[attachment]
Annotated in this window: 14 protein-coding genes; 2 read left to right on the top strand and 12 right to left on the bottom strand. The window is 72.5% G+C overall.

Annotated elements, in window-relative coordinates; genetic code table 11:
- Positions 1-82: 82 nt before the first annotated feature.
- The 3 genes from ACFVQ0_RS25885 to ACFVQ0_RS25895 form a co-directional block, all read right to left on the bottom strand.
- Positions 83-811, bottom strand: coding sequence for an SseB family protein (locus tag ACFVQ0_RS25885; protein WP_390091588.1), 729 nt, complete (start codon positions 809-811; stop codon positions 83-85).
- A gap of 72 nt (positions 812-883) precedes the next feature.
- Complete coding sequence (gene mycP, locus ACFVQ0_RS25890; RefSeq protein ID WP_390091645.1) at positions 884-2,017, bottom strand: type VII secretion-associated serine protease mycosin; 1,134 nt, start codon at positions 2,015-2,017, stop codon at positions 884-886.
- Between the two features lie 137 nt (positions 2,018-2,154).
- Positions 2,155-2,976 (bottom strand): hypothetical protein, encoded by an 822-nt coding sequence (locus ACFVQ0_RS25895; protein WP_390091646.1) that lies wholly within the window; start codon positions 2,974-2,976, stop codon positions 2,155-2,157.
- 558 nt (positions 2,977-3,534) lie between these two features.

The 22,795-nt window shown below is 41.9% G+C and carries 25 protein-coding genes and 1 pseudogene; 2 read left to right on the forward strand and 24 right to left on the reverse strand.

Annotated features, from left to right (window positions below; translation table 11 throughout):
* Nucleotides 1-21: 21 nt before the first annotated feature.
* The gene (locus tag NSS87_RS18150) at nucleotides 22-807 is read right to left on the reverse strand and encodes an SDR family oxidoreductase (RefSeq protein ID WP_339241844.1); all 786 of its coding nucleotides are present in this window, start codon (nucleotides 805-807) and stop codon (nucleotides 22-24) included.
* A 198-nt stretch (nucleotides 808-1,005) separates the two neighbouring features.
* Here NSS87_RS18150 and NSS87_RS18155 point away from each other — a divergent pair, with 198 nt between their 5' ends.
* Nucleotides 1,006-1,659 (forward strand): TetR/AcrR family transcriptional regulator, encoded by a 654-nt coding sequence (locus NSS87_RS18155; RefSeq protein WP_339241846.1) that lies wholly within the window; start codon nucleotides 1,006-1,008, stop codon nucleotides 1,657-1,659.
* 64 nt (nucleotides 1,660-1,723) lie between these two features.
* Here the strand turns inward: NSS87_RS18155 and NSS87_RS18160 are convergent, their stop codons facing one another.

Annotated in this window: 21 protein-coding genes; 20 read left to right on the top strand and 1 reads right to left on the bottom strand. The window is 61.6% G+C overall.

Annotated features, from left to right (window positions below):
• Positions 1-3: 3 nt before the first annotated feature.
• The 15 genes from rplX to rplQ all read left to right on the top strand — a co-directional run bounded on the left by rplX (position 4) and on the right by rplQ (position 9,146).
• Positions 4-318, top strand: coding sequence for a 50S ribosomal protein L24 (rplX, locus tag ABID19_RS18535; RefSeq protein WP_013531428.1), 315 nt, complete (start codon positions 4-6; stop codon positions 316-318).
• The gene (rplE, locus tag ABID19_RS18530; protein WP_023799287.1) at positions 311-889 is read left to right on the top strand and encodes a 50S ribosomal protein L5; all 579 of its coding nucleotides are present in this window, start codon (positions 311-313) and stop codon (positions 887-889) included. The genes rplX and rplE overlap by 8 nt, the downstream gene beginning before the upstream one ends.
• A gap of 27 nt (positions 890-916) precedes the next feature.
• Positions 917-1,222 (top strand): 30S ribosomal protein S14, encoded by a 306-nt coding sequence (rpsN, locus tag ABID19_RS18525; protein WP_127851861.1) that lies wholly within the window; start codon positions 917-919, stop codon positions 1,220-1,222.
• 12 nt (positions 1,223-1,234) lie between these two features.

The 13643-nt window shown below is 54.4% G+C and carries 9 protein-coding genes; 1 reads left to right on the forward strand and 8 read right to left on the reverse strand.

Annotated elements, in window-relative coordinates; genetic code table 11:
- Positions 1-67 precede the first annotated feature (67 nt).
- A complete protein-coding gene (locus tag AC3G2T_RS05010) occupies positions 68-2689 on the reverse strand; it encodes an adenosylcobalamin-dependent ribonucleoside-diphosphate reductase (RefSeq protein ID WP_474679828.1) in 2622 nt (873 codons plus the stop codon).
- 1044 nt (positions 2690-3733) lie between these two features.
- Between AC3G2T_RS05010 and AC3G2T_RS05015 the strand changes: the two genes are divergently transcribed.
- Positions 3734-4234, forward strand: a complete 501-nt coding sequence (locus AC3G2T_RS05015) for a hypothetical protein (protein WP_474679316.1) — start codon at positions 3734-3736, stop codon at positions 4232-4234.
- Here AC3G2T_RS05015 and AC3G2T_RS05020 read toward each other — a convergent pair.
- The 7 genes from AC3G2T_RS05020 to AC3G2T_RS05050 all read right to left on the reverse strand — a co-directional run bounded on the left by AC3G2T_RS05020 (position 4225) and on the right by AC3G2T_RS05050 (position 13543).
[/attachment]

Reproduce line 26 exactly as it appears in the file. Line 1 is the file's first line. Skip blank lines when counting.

• A gap of 27 nt (positions 890-916) precedes the next feature.